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Thread: Road tar removal

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  1. #1
    On the Road
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    Road tar removal

    How do I remove stubborn road tar from chrome and exhaust pipes.I have been using elbow grease, but even that is not so effective. Any good suggestions?

  2. #2
    Soleman bmwchromehead's Avatar
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    Easy Off oven cleaner. Follow directions carefully and do it in a well ventillated area.

  3. #3
    shire2000
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    Oven cleaner works well for removal. I prefer using Autosol and a ScotchBrite pad. Scrub em up real good, clean off the residue. Once cleaned, another dab of Autosol on a clean dry cloth, buff to a nice shine, use a second dry cloth to finish buffing. It leaves a clear film (you cannot see it) that helps to protect and makes the next cleaning much easier. I use it on all my chrome and aluminum. Autosol is available at most auto parts stores.


  4. #4
    How cold was it? shoeman's Avatar
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    WD40 might work. There are some commercial tar removers in Auto parts stores. Polish with 0000 Steel Wool.
    Jim Johnson, OP Kansas
    Marcus Aurelius: "The object of life is not to be on the side of the majority, but to escape finding oneself in the ranks of the insane."

  5. #5
    Alps Adventurer GlobalRider's Avatar
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    Quote Originally Posted by dachstom View Post
    How do I remove stubborn road tar from chrome and exhaust pipes. I have been using elbow grease, but even that is not so effective. Any good suggestions?
    Kerosene or WD-40. That is all I've ever used.

  6. #6
    Rally Rat
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    Virtually every autoparts store sells products specifically label "Bug and Tar Ramover" . . . and they work says the man from buggy Tennessee.

    Floyd

  7. #7
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    Tar removal.

    Try baby oil. It works great on the skin too.
    Mo Shaffer
    Maggie valley NC,
    St. George, BM

  8. #8
    Soleman bmwchromehead's Avatar
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    scotch brite pad will sratch the chrome...been there, done that. I strongly urge you not to use a scotch brite pad on your chrome.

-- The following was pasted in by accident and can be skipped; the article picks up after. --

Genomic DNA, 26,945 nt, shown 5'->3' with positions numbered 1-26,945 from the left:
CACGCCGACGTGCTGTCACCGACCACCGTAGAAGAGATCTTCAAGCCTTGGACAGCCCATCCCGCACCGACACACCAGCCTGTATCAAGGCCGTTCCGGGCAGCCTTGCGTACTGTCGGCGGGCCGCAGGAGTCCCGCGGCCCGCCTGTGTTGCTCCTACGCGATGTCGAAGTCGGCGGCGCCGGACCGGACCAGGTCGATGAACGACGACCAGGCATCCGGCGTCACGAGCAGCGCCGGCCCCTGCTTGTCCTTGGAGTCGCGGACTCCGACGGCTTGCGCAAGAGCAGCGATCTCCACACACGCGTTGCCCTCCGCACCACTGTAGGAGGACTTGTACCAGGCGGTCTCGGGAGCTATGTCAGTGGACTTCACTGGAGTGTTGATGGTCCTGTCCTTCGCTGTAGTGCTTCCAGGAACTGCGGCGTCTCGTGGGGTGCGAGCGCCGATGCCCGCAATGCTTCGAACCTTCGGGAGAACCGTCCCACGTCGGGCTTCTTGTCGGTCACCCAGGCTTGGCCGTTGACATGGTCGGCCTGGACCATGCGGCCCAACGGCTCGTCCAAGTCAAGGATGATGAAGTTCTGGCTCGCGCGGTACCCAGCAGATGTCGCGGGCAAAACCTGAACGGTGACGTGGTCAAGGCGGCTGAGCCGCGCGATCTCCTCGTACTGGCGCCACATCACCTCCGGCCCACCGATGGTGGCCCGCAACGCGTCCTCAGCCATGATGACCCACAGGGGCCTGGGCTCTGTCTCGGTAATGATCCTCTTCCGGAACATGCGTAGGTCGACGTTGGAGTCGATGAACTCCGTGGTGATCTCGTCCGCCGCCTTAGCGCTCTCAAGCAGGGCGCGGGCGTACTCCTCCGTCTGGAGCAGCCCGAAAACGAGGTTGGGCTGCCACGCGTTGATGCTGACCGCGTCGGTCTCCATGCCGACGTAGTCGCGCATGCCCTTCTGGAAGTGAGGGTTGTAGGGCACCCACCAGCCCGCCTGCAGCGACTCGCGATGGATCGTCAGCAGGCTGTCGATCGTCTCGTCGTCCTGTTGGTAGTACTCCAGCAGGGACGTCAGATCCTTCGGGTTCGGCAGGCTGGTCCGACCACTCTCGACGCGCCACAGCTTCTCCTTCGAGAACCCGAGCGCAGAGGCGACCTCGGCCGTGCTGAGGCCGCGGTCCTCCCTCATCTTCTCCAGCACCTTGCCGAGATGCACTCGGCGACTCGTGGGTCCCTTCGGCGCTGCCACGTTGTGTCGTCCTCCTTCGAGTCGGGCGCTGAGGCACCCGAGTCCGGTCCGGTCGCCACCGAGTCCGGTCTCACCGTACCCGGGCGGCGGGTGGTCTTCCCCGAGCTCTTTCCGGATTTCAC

9. #9
    shire2000
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    Me thinks you are using the wrong ScotchBrite pads. I use the dark blue ones that are about 1/4 inch thick. I have used them almost since they were invented. Wife was always wondering where her pot scrubbers disappeared to. Now she buys me my own. I only use the ones that are safe on teflon coated pots and that have no soap in them. Have never scratched any chrome, aluminum or teflon in all the years I have used them. Perhaps you were pressing to hard.

    I also use the same stuff, Autosol, with Scotchbrite pads to clean the engine and polish up any aluminum. Comes out great. If I do it long enough, it will look like chrome. But, I don't like my aluminum all that bright.

  10. #10
    shire2000
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    Me thinks you are using the wrong ScotchBrite pads. I use the dark blue ones that are about 1/4 inch thick. I have used them almost since they were invented. Wife was always wondering where her pot scrubbers disappeared to. Now she buys me my own. I only use the ones that are safe on teflon coated pots and that have no soap in them. Have never scratched any chrome, aluminum or teflon in all the years I have used them. Perhaps you were pressing to hard.

    I also use the same stuff, Autosol, with Scotchbrite pads to clean the engine and polish up any aluminum. Comes out great. If I do it long enough, it will look like chrome. But, I don't like my aluminum all that bright.

  11. #11
    Pepperfool GSAddict's Avatar
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    Quote Originally Posted by GlobalRider View Post
    Kerosene or WD-40. That is all I've ever used.
    +1
    '
    Ufda happens..........

    It's all about the details.

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